Block on Trump's Asylum Ban Upheld by Supreme Court
Call it a case of piercing the blogging veil. A University of Miami law professor is suing the popular online legal tabloid, Above the Law, for false light, invasion of privacy, and copyright infringement. But before you lock up your keyboards, toss out your cordless mice, and renounce online social media as a form of communication, it may be worth your blogging dime to take a look closer look at the lawsuit.
First, the allegations. The flame of controversy was sparked by the arrest of Professor Donald Marvin Jones of U of M law school on suspicion of soliciting an undercover officer for prostitution. He pleaded not guilty to the solicitation charge, which was then dropped, accompanied by an expungement of the matter from the Professor's record. But the irony of a professor of criminal procedure and author of a book on race, gender, and criminal implications being detained for possible solicitation did not escape the purview of the editorial legal blog. Through a series of posts, Above the Law, poked fun at the incident and the professor, including posting a suggestive photographic collage. The collage post was accompanied with a disclaimer.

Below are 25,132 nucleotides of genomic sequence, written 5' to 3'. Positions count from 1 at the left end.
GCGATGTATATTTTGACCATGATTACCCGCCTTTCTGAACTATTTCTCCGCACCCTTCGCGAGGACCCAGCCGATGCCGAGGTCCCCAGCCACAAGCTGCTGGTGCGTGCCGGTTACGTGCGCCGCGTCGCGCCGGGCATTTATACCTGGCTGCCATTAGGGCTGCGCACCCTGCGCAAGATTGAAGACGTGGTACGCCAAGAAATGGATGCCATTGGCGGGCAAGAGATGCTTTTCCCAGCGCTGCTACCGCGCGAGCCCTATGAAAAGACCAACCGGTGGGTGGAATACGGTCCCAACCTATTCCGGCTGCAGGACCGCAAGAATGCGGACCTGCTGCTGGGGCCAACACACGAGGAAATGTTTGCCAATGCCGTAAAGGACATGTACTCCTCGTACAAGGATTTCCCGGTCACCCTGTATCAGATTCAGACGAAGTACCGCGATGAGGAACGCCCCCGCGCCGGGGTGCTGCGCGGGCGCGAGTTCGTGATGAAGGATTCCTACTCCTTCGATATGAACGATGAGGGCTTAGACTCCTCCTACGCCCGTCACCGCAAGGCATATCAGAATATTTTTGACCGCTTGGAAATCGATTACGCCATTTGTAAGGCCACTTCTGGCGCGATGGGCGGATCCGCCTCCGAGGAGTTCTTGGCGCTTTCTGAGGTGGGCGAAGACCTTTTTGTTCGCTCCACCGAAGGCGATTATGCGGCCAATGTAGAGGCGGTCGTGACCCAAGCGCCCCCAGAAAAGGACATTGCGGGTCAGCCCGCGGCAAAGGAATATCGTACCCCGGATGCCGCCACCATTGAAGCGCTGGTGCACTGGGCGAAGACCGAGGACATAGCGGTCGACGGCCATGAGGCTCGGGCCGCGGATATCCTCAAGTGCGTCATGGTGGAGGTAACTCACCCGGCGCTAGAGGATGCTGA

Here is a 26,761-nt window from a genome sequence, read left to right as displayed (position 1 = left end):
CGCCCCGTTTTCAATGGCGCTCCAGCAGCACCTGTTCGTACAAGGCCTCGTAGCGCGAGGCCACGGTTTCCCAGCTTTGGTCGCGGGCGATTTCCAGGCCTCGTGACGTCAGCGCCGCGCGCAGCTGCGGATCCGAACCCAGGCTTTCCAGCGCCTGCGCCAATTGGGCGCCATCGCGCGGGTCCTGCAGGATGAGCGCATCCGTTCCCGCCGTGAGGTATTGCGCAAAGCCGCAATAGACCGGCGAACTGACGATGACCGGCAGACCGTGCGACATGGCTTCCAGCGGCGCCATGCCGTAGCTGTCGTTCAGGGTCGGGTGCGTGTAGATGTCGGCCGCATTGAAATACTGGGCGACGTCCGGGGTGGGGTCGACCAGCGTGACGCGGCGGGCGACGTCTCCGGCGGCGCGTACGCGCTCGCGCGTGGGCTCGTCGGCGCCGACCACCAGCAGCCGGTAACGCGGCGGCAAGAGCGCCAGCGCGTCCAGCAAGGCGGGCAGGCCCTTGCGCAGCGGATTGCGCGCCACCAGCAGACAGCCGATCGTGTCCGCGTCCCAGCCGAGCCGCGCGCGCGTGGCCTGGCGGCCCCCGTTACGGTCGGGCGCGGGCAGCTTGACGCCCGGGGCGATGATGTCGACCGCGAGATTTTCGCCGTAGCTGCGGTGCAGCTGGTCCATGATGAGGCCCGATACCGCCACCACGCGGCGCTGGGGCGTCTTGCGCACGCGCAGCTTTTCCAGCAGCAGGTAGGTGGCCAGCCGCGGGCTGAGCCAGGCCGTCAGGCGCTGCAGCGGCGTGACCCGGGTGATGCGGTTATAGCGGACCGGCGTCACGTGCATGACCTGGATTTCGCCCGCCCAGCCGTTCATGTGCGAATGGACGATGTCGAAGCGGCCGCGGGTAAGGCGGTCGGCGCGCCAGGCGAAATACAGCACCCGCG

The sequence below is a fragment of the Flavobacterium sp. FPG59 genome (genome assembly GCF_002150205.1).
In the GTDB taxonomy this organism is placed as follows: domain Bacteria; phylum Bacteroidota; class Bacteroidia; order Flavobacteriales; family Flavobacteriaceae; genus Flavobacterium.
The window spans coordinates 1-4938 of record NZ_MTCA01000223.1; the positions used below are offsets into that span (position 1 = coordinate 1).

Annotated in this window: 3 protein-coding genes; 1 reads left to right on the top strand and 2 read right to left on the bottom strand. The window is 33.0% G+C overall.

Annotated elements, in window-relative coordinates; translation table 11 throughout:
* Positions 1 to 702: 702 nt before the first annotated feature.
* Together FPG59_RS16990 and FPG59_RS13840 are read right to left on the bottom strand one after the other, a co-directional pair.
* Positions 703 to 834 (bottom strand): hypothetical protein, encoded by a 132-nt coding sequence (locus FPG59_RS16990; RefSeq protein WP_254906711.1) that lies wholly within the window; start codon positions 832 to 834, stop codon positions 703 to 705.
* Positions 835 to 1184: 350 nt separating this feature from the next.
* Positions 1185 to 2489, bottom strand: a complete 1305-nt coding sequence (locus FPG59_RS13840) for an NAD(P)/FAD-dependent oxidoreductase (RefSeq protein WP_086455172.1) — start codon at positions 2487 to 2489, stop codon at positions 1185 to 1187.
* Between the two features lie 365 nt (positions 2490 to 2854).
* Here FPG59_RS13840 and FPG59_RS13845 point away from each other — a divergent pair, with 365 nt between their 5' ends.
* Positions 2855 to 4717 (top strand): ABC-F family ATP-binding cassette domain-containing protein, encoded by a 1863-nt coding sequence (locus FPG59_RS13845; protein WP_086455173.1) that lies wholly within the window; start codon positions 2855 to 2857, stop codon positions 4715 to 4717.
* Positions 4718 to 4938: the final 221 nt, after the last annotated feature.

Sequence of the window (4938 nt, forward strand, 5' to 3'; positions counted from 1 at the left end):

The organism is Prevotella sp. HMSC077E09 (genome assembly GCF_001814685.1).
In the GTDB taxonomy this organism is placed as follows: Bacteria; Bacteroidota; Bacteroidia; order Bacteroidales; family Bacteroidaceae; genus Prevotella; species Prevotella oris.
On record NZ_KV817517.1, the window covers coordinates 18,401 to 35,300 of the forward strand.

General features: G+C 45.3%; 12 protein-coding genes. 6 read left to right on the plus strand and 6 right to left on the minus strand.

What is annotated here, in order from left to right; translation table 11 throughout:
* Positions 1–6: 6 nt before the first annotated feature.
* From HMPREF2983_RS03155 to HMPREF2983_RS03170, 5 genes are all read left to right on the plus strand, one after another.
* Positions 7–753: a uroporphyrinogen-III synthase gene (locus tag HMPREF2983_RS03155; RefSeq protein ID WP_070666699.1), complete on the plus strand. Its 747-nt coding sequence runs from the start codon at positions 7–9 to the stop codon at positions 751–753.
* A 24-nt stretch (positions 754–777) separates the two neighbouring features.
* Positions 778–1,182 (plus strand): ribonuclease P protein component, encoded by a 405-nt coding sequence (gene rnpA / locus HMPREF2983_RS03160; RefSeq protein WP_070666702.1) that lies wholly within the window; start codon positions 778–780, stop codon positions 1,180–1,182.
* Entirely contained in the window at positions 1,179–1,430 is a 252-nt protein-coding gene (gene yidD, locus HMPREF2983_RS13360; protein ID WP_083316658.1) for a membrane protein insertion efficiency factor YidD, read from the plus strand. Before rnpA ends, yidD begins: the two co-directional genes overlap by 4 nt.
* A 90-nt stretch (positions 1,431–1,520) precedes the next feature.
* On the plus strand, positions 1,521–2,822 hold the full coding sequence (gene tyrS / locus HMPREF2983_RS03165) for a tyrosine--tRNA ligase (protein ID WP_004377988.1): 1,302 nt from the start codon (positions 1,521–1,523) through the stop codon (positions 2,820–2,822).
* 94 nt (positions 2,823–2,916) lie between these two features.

$22 million. That is the hefty sum of damages sought by Professor Jones. His lawsuit is directed at an Above the Law publisher and the blog's parent company. He also wants posts concerning him to be taken off the website.
And, the problems. The Wall Street Journal reports that false light claim put forth by Jones does not exist in Florida, the state of filing. Additionally, for his claim for copyright infringement, the Journal reports on growing incredulity from the blogosphere, suggesting that the blog will be protected from non-intellectual property claims concerning the posted images.
Eyes, legal blogging and other, will be following this case to anticipate if it will affect what you and I say online. Or, if it will just make for low-hanging fruit for upcoming blog smoothies.